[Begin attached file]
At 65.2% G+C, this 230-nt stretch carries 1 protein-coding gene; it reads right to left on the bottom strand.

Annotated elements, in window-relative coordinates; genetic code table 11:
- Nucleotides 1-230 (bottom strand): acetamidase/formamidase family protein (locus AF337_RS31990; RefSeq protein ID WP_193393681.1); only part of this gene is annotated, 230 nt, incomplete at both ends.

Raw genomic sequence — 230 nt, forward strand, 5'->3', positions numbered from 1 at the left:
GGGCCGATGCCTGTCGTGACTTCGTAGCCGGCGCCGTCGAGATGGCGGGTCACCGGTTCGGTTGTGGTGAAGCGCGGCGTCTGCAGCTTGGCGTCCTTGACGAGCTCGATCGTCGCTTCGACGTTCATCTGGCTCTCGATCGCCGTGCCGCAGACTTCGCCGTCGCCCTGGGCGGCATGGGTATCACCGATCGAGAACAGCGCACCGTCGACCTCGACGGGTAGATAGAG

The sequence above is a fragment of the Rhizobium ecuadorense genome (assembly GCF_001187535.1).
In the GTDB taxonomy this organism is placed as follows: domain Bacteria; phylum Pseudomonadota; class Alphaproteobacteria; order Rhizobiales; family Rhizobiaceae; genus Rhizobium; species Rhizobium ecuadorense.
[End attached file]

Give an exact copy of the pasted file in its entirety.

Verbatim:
At 65.2% G+C, this 230-nt stretch carries 1 protein-coding gene; it reads right to left on the bottom strand.

Annotated elements, in window-relative coordinates; genetic code table 11:
- Nucleotides 1-230 (bottom strand): acetamidase/formamidase family protein (locus AF337_RS31990; RefSeq protein ID WP_193393681.1); only part of this gene is annotated, 230 nt, incomplete at both ends.

Raw genomic sequence — 230 nt, forward strand, 5'->3', positions numbered from 1 at the left:
GGGCCGATGCCTGTCGTGACTTCGTAGCCGGCGCCGTCGAGATGGCGGGTCACCGGTTCGGTTGTGGTGAAGCGCGGCGTCTGCAGCTTGGCGTCCTTGACGAGCTCGATCGTCGCTTCGACGTTCATCTGGCTCTCGATCGCCGTGCCGCAGACTTCGCCGTCGCCCTGGGCGGCATGGGTATCACCGATCGAGAACAGCGCACCGTCGACCTCGACGGGTAGATAGAG

The sequence above is a fragment of the Rhizobium ecuadorense genome (assembly GCF_001187535.1).
In the GTDB taxonomy this organism is placed as follows: domain Bacteria; phylum Pseudomonadota; class Alphaproteobacteria; order Rhizobiales; family Rhizobiaceae; genus Rhizobium; species Rhizobium ecuadorense.